“I thought there was no way I’d go to Florida because I was really a New York kind of person,” she says. “I’d never been to Florida, never set foot there. I decided it would be OK to go for the interview, and I was actually rather charmed with the place.”
About that time, as fate would have it, Glennon started developing a strong interest in studying dolphins—even deeper than her feline fancy. When a friend asked if she could really move to the Sunshine State, Glennon had already made up her mind. “They have dolphins there,” she said.
And with that, Glennon became a Tar.
Going Against the Grain
Teaching an experimental class on the ’60s counterculture marked one of Glennon’s early highlights at Rollins. She and her students would make tie-dye shirts on Park Avenue, singing Donovan’s gleefully mind-numbing I Love My Shirt. It provided quite a contrast, Glennon says with a chuckle, to all the kids walking by in Izods.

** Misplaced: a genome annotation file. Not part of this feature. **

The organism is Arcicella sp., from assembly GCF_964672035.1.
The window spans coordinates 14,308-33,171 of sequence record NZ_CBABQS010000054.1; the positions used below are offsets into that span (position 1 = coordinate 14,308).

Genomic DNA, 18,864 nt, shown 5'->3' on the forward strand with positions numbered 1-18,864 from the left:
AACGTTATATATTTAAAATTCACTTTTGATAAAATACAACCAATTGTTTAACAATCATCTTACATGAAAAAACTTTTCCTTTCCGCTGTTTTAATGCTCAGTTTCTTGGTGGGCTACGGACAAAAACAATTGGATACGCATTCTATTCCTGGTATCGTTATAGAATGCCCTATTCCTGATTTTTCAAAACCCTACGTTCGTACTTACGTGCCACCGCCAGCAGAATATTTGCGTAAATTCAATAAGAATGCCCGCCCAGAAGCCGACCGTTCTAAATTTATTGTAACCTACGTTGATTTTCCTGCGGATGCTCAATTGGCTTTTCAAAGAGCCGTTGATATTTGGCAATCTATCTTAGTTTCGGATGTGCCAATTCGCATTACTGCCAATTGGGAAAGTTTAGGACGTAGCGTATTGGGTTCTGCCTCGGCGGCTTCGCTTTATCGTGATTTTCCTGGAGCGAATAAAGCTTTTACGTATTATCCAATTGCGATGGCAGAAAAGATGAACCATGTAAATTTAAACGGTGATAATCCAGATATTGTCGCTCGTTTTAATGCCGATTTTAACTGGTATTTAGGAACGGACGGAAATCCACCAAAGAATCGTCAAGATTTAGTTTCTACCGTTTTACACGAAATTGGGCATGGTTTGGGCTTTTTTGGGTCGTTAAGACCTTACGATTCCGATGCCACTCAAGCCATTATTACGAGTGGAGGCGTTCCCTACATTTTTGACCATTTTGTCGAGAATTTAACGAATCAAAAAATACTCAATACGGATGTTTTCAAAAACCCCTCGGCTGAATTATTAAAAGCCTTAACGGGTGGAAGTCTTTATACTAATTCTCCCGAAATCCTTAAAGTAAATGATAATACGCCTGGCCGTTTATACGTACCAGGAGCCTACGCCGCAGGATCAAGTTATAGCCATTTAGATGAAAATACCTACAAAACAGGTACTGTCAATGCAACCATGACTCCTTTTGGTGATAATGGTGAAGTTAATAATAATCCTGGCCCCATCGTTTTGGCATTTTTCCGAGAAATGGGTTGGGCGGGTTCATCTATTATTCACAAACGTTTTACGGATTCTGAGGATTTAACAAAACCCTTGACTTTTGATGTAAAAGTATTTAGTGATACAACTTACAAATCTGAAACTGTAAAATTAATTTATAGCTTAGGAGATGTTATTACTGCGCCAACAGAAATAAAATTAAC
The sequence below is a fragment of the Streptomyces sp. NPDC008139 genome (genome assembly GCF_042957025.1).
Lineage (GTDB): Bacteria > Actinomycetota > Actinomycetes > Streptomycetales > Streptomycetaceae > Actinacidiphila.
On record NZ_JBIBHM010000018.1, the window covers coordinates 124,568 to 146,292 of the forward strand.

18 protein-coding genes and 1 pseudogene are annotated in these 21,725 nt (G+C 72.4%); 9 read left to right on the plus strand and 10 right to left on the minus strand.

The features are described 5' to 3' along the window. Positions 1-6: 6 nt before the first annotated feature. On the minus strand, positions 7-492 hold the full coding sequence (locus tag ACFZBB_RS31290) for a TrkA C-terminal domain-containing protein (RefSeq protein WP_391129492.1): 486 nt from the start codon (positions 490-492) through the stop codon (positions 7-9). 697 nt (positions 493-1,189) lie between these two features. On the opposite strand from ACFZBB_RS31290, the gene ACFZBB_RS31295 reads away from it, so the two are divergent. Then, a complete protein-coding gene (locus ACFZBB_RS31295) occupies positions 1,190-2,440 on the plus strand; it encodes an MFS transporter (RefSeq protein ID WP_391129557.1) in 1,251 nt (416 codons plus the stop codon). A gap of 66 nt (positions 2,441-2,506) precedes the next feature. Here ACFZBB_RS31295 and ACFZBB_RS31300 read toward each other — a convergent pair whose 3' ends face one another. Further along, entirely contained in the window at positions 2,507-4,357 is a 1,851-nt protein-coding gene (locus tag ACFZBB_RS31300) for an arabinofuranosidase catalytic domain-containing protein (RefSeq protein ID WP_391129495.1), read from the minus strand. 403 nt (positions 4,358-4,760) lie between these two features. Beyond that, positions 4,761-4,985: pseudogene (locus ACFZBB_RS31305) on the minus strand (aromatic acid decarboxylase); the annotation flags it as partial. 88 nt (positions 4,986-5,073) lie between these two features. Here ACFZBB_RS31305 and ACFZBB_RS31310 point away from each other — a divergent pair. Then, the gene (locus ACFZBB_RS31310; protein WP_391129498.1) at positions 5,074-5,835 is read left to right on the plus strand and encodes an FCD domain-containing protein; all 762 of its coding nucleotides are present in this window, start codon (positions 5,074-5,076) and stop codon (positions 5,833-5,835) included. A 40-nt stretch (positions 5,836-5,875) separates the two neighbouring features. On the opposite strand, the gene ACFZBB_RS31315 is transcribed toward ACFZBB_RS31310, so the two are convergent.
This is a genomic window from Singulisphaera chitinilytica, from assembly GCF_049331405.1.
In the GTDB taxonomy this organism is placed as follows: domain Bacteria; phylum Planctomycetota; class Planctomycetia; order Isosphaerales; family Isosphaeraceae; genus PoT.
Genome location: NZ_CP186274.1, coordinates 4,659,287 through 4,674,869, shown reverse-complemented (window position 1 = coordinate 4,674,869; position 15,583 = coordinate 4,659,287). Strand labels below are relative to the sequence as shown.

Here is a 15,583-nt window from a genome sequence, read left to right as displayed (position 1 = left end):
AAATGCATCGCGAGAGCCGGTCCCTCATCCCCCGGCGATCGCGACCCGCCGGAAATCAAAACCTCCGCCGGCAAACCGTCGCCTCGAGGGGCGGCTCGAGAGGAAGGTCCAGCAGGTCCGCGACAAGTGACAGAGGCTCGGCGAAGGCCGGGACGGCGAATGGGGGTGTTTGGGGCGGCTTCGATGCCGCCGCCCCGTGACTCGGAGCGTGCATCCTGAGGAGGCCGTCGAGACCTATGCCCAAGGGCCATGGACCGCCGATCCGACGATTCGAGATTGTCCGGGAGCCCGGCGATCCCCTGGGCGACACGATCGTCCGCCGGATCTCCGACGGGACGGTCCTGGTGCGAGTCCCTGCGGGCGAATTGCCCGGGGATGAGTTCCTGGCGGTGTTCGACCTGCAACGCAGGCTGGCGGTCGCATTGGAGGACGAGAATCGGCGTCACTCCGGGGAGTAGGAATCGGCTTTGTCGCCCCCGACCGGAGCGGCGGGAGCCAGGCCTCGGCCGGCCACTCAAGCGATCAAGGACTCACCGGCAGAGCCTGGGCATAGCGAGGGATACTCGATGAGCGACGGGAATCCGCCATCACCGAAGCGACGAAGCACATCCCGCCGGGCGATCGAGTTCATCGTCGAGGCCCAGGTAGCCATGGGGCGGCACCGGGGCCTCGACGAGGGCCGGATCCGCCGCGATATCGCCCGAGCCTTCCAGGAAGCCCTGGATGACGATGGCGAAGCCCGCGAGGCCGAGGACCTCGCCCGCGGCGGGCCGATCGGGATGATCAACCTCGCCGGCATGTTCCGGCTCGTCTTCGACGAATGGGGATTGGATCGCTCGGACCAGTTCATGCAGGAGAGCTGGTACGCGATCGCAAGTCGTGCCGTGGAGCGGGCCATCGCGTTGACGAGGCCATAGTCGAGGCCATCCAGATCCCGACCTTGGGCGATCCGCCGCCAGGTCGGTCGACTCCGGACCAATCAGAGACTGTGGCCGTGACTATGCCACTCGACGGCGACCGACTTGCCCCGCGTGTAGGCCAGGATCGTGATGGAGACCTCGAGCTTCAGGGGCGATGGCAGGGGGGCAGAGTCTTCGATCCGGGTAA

Indeed, the counterculture movement and civil rights era molded Glennon in a way that fueled her scholastic pursuits. Raised in a blue-collar Irish neighborhood in New Haven, Connecticut, she presented a fascinating study in sociology herself—captain of the high school cheerleading team and class salutatorian but leader of the Black Rebellion Girls Club (modeled after Marlon Brando’s outlaw biker gang in the film The Wild One).
“At the promptings of my teachers,” she wrote in an article for The Yale Review, “I applied to college, where I majored in sociology to try to begin to make sense out of the apparently permanent social marginality in which I found myself located.”